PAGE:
Sigma-Aldrich, Dresser-Rand, TRW, Concur are names that don’t say a lot. But they’re significant U.S. companies that German firms have either bought or about to buy for plenty of money.
And that’s only the acquistions of the last seven days. There’s no question about it: America is back on the radar of German companies seeking to establish a stronger foothold in the import U.S. market.
But they need to be careful. German companies have a history of transatlantic disasters. Deutsche Telekom is still trying to unload its U.S. mobile operator T-Mobile, which arose from the acquistion of Voicestream. The German firm paid a premium for the U.S. company in 2001.
The sports manufacturer Reebok has been a headache for Adidas ever since the German sportswear maker acquired it. Even worse was Lufthansa’s purchase of the catering giant Sky Chefs. For that deal, the sales date says it all: June 2001, just a few weeks before the terror attack in New York.
After the attack, German companies avoided the United States for many years. Now, it’s turnaround time. Hopefully, Merck, Siemens, ZF and SAP have done their homework because despite all the opportunities in the U.S. market, there are also plenty of hurdles and dangerous problems.
But what’s the alternative? Let’s pretend we’re in the shoes of a chief executive. Europe is still struggling to rebound from the euro crisis. China is gyrating all over the place. There’s no growth in Brazil and let’s not even talk about India.
So America is where the opportunities are. When compared to the rest of the world, the U.S. economy is growing.
The United States is 27 times larger than Germany. That seems like something banal, but it leads to big logistical and cultural challenges.
Take energy, for example: The American oil and gas boom is impressive and is lowering U.S. energy prices. According to conservative estimates, the boom is expected to continue for decades. That’s why Siemens bought Dresser-Rand, a company that builds compressors for energy firms.
The United States also offers a relatively cheap work force. The demographic development of the United States, unlike that of China, is positive for the next decades due to strong birth rates and immigration. The job market has improved since the financial crisis, and because many are still looking for work, that keeps wages in check.
The lower wages – a catastrophe for the American middle class – benefits companies. Boston Consulting expects U.S. companies to start returning from China, where salaries are rising. The consultancy sees a renaissance of the U.S. manufacturing sector. That, in turn, plays to the strengths of German companies, such as the auto parts manufacturer ZF, which just bought its U.S. competitor, TRW.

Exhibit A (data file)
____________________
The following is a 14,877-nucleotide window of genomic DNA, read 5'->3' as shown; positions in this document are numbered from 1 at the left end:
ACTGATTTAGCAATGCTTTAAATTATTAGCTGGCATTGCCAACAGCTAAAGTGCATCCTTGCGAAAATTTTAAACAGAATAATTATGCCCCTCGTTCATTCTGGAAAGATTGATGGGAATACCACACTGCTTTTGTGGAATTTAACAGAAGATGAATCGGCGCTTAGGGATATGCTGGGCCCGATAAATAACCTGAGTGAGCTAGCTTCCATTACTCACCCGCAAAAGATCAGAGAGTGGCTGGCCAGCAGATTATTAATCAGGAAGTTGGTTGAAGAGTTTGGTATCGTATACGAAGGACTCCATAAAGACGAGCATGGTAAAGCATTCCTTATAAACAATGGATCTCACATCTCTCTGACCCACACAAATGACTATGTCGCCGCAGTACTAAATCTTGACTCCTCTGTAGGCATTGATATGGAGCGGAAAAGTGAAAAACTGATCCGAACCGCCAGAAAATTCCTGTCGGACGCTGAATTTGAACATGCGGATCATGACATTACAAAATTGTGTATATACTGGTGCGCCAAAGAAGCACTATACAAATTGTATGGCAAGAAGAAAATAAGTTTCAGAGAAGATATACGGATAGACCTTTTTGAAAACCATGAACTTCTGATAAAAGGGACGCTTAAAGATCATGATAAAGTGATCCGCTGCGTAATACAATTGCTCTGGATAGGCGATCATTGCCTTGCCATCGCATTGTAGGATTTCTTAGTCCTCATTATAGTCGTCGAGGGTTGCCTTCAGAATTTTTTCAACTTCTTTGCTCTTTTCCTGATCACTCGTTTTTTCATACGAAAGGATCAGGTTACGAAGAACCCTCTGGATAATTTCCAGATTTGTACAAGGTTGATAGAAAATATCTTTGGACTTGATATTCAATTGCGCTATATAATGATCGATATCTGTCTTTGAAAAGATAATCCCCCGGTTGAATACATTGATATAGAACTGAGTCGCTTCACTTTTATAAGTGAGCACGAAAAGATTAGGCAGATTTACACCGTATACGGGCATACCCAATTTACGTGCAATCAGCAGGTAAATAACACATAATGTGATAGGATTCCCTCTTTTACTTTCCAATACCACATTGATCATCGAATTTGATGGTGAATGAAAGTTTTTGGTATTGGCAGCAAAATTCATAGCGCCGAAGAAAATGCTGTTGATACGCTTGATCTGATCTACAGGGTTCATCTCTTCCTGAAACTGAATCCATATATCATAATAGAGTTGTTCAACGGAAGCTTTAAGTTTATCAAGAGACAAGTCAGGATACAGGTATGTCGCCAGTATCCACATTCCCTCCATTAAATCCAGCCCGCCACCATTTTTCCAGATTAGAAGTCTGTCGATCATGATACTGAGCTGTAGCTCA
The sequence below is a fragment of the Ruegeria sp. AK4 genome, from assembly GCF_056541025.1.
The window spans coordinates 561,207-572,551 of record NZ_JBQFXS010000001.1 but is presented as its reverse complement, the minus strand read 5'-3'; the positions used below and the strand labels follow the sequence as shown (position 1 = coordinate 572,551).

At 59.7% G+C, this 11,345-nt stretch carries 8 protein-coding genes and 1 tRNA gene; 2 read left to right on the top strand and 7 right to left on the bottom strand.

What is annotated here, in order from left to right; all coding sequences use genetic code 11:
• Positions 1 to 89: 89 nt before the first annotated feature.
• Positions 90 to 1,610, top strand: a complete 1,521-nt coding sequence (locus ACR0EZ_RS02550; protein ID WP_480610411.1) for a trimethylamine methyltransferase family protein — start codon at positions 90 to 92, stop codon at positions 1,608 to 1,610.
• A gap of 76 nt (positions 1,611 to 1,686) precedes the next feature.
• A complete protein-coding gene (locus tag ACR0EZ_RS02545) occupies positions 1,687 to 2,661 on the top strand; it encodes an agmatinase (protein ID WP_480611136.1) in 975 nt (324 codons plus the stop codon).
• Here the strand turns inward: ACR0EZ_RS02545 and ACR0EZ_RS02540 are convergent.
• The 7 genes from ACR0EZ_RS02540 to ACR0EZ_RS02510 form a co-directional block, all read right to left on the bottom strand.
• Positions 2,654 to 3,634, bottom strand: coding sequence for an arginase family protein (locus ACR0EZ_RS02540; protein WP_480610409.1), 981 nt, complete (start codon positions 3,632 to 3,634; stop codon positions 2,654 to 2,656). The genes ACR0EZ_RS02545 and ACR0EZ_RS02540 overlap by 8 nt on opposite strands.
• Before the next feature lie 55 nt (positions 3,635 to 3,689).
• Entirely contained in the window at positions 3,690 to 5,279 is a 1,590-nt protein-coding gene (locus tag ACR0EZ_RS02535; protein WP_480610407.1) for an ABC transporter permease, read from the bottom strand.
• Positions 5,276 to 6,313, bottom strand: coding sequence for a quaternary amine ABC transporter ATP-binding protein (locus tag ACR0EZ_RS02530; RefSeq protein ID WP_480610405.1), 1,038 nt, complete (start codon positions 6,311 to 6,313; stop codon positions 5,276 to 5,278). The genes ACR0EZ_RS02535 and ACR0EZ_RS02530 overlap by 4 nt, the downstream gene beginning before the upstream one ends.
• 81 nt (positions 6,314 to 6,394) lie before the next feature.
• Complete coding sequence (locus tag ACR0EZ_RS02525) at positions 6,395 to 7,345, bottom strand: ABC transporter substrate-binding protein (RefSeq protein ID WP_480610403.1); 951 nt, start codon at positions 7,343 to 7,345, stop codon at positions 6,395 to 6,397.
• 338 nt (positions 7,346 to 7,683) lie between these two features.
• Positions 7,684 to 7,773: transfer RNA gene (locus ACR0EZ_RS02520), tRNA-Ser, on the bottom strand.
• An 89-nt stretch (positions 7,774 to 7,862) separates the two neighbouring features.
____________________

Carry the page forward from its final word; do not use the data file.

International acquistions, however, can be tricky and often are. The difference in mentality and work culture are bigger than many German executives realize. Just try to get a critical answer or only just the truth from a U.S. employee. Without a written contract in hand, with its required two weeks termination clause, no U.S. worker is going to hang out his or her neck.
Cost reductions and job cuts do not only have to be pushed through as soon as possible following a takeover, but clear lines of authority have to be established for the newly purchased company to gain trust and motivate workers.
Mixed teams of Germans and American should be treated cautiously. German managers often think they know the United States, but they shouldn’t confuse their TV knowledge with actual on-the-ground know-how.
The United States is 27 times larger geographically than Germany. That seems like something banal, but it leads to big logistical and cultural challenges.
Let’s take T-Mobile USA as an example. Based in Seattle, it has essentially been like a lonely coasting satellite.
Short-term factors such as a cheap dollar or share price should not be the main driving force behind a multi-billion dollar takeover. Other important questions need to be asked: Can costs be lowered through centralized purchasing? Can new customers be gained by a better U.S. presence? Or can achievements in innovative technology be achieved?
It remains to be seen whether the German companies making the recent acquisitions have seriously looked for answers and found them. Otherwise, they could be heading trowards a Chrysler or Reebok-like acquistion disaster.
Thomas Jahn is Handelsblatt’s New York bureau chief. To contact the author: firstname.lastname@example.org.